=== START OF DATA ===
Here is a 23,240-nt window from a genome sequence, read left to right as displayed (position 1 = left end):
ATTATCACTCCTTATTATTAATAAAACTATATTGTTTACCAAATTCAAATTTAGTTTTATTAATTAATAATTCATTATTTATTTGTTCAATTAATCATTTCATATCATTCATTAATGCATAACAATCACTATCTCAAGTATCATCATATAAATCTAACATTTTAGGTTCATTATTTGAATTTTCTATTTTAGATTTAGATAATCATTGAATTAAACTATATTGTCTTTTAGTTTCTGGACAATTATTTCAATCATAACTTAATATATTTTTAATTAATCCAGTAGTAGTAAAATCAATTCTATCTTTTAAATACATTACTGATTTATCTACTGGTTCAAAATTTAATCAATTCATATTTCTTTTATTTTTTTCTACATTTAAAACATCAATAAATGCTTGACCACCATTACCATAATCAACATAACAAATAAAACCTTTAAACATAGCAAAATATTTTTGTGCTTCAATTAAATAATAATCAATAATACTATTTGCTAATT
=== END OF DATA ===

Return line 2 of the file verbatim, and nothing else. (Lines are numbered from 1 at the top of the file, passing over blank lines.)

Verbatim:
ATTATCACTCCTTATTATTAATAAAACTATATTGTTTACCAAATTCAAATTTAGTTTTATTAATTAATAATTCATTATTTATTTGTTCAATTAATCATTTCATATCATTCATTAATGCATAACAATCACTATCTCAAGTATCATCATATAAATCTAACATTTTAGGTTCATTATTTGAATTTTCTATTTTAGATTTAGATAATCATTGAATTAAACTATATTGTCTTTTAGTTTCTGGACAATTATTTCAATCATAACTTAATATATTTTTAATTAATCCAGTAGTAGTAAAATCAATTCTATCTTTTAAATACATTACTGATTTATCTACTGGTTCAAAATTTAATCAATTCATATTTCTTTTATTTTTTTCTACATTTAAAACATCAATAAATGCTTGACCACCATTACCATAATCAACATAACAAATAAAACCTTTAAACATAGCAAAATATTTTTGTGCTTCAATTAAATAATAATCAATAATACTATTTGCTAATT